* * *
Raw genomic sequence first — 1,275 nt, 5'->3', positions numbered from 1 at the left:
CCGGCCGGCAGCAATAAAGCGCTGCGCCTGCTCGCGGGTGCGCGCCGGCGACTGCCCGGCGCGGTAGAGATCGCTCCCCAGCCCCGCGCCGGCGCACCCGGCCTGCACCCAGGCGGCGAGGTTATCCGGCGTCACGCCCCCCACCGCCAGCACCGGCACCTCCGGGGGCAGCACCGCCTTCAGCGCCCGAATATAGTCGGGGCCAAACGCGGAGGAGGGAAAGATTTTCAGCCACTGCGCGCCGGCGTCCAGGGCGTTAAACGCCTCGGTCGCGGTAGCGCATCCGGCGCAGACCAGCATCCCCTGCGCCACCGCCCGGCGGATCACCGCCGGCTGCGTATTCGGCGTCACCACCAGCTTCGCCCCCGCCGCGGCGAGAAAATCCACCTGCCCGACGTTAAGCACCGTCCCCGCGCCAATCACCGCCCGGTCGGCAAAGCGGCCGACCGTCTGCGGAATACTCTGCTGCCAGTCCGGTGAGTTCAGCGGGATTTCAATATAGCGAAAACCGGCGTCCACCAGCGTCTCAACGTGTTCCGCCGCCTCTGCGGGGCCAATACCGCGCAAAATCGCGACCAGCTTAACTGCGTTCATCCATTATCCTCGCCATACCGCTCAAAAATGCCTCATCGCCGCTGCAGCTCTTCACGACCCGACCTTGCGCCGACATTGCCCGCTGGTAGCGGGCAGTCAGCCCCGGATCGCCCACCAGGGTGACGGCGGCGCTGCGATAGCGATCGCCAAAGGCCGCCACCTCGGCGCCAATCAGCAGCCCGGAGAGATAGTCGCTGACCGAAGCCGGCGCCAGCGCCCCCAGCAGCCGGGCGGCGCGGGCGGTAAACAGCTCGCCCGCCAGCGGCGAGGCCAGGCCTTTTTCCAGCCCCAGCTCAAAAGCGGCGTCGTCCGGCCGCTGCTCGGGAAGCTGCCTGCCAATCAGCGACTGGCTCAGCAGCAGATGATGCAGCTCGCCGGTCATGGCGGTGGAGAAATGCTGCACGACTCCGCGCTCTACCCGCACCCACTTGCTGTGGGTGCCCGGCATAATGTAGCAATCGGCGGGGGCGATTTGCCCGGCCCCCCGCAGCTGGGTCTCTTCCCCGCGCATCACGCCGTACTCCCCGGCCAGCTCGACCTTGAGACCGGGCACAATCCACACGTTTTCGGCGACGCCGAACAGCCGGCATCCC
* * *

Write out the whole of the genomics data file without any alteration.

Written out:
Raw genomic sequence first — 1,275 nt, 5'->3', positions numbered from 1 at the left:
CCGGCCGGCAGCAATAAAGCGCTGCGCCTGCTCGCGGGTGCGCGCCGGCGACTGCCCGGCGCGGTAGAGATCGCTCCCCAGCCCCGCGCCGGCGCACCCGGCCTGCACCCAGGCGGCGAGGTTATCCGGCGTCACGCCCCCCACCGCCAGCACCGGCACCTCCGGGGGCAGCACCGCCTTCAGCGCCCGAATATAGTCGGGGCCAAACGCGGAGGAGGGAAAGATTTTCAGCCACTGCGCGCCGGCGTCCAGGGCGTTAAACGCCTCGGTCGCGGTAGCGCATCCGGCGCAGACCAGCATCCCCTGCGCCACCGCCCGGCGGATCACCGCCGGCTGCGTATTCGGCGTCACCACCAGCTTCGCCCCCGCCGCGGCGAGAAAATCCACCTGCCCGACGTTAAGCACCGTCCCCGCGCCAATCACCGCCCGGTCGGCAAAGCGGCCGACCGTCTGCGGAATACTCTGCTGCCAGTCCGGTGAGTTCAGCGGGATTTCAATATAGCGAAAACCGGCGTCCACCAGCGTCTCAACGTGTTCCGCCGCCTCTGCGGGGCCAATACCGCGCAAAATCGCGACCAGCTTAACTGCGTTCATCCATTATCCTCGCCATACCGCTCAAAAATGCCTCATCGCCGCTGCAGCTCTTCACGACCCGACCTTGCGCCGACATTGCCCGCTGGTAGCGGGCAGTCAGCCCCGGATCGCCCACCAGGGTGACGGCGGCGCTGCGATAGCGATCGCCAAAGGCCGCCACCTCGGCGCCAATCAGCAGCCCGGAGAGATAGTCGCTGACCGAAGCCGGCGCCAGCGCCCCCAGCAGCCGGGCGGCGCGGGCGGTAAACAGCTCGCCCGCCAGCGGCGAGGCCAGGCCTTTTTCCAGCCCCAGCTCAAAAGCGGCGTCGTCCGGCCGCTGCTCGGGAAGCTGCCTGCCAATCAGCGACTGGCTCAGCAGCAGATGATGCAGCTCGCCGGTCATGGCGGTGGAGAAATGCTGCACGACTCCGCGCTCTACCCGCACCCACTTGCTGTGGGTGCCCGGCATAATGTAGCAATCGGCGGGGGCGATTTGCCCGGCCCCCCGCAGCTGGGTCTCTTCCCCGCGCATCACGCCGTACTCCCCGGCCAGCTCGACCTTGAGACCGGGCACAATCCACACGTTTTCGGCGACGCCGAACAGCCGGCATCCC